there is a metal kilogram weight deemed so valuable it resides under lock and key in an underground vault in paris. for over a century this relic has been kept safe, protected by three vacuum-sealed bell jars. it’s called the international prototype kilogram, or IPK, a block made of platinum and iridium that defines, not only the weight of a kilogram, but every weight in the world. the world’s scales are also defined according to this weight with copies of it distributed around the world to calibrate every sort of weighing device, from supermarkets to bakeries. and so, since its creation in 1889 its purpose has been to simply exist. 


on november 16th, officials from the international bureau of weights and measures, which regulates the metric system, voted on the decision to remove le grand k from its post. the reason? to replace it with something more reliable: the planck constant. the planck constant a definition of the kilogram based on a fundamental constant of nature that can be measured with a special instrument and, because it’s part of the fabric of our reality, it never changes.

say goodbye to the kilogram as scientists vote to replace it

the original international prototype kilogram kept inside three vacuum-sealed bell jars,

image courtey of BIPM


the point is that le grand k has lost atoms over time and therefore mass. this means that when it is compared to the various copies, which happens only once every 40 years, callibration is inaccurate because the weight has lost the equivalent of an eyelash in weight. it sounds ridiculous but in reality this could have wide repercussions: where a wrongly measured bag of sugar would most likely have no impact on anyone, a mistake in the dosage of pharmaceuticals could have dire consequences.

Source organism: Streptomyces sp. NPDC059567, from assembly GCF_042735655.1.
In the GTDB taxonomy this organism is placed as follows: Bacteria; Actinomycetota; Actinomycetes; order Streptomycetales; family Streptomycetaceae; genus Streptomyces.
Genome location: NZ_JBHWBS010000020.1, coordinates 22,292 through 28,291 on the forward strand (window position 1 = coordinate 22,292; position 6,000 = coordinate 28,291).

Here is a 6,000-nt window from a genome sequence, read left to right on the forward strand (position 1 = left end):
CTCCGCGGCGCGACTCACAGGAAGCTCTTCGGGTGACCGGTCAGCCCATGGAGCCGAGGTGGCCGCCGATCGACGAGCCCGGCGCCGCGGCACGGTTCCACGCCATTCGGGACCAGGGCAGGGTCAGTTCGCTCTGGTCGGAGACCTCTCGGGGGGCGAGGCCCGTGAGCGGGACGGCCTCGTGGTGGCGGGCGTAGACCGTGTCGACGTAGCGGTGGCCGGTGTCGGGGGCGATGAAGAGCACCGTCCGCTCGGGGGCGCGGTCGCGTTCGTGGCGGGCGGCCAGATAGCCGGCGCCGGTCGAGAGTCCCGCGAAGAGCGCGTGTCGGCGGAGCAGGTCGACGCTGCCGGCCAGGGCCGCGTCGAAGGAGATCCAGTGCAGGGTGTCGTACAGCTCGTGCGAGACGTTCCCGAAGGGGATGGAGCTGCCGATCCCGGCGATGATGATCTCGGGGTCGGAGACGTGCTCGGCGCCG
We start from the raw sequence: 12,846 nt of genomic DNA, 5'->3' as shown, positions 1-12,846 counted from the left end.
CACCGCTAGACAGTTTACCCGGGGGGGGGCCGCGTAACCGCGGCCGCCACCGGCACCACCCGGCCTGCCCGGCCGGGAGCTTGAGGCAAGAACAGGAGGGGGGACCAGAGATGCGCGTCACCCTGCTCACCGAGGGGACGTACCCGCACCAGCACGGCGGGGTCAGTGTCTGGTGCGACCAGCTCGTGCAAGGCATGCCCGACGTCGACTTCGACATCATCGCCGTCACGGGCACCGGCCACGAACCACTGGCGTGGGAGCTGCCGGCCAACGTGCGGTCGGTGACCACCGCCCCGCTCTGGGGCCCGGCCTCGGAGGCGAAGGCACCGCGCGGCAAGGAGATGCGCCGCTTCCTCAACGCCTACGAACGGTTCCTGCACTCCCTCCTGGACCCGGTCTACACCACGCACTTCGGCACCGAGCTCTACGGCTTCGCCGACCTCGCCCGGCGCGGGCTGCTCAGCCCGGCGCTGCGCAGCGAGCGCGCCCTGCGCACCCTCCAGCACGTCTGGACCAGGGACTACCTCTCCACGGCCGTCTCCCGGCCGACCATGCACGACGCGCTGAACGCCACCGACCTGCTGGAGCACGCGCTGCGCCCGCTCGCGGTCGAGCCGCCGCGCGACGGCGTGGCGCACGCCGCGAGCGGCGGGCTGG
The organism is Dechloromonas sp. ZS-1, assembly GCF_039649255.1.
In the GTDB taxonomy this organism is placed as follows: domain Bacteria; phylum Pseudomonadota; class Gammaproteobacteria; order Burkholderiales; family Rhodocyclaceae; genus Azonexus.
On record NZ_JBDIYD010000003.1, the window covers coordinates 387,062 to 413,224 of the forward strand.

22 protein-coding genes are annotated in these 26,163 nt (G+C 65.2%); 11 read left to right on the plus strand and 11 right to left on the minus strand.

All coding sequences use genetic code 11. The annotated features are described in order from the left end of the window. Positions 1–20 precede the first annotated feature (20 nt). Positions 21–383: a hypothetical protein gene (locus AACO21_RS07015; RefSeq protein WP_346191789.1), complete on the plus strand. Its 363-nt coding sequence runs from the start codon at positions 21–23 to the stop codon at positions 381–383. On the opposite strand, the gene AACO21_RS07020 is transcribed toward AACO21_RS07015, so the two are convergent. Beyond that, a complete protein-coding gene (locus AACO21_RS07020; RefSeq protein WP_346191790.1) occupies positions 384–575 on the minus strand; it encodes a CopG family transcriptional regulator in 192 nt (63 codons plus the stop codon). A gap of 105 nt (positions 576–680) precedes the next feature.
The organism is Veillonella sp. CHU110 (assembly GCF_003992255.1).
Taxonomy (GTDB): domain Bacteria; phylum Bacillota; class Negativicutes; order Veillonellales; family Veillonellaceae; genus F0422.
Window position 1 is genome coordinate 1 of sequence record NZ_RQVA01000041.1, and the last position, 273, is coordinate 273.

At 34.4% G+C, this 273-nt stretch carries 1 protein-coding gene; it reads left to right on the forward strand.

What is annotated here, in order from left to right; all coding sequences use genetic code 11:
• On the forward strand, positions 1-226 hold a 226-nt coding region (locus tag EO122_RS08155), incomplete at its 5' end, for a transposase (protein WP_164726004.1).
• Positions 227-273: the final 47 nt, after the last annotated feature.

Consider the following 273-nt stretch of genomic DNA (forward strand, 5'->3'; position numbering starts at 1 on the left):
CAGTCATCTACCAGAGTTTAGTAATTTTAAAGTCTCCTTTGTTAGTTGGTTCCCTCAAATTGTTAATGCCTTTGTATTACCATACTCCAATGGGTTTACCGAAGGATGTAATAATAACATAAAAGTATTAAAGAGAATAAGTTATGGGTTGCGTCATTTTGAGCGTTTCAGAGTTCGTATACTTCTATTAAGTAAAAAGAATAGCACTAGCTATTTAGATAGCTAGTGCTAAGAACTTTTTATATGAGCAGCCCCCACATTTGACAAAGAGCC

say goodbye to the kilogram as scientists vote to replace it

the kibble balance operated by the US national institute of standards and technology (NIST)

image courtesy of NISP



the alternative is the planck constant, defined as 6.62607015×10−34 joule seconds, which can be found by dividing the amount of energy a particle of light or ‘photon’ carries by its electromagnetic frequency. it describes the behavior of particles and waves on the atomic scale depending on three units: the meter, kilogram and the second and meter are measured and defined by the speed of light, they can be used with the fixed planck constant to define a kilogram. the instrument necessary for this is known as the kibble balance, invented by british physicist bryan kibble in 1975. the kibble balance works like a traditional set of scales but instead of weighing one mass against another, it weighs mass against an electromagnetic force which can be measured extremely accurately.

say goodbye to the kilogram as scientists vote to replace it

one of the NIST’s kilogram masses

image courtesy of NIST



what does this mean for the regular person? the actual changeover won’t happen until may next year. that is when labs will be able to start making their own measurements of the kilogram using the kibble balance. when it does any other metric defined using the kilogram will be changed and updated too. in total, four units will be given new definitions: the kilogram, the ampere, the kelvin, and the mole. it is true our everyday lives will be essentially unchanged by the shifting of the weight measurement standard, but it is a big deal for organizations and industries that rely on hyper-accurate weight readings.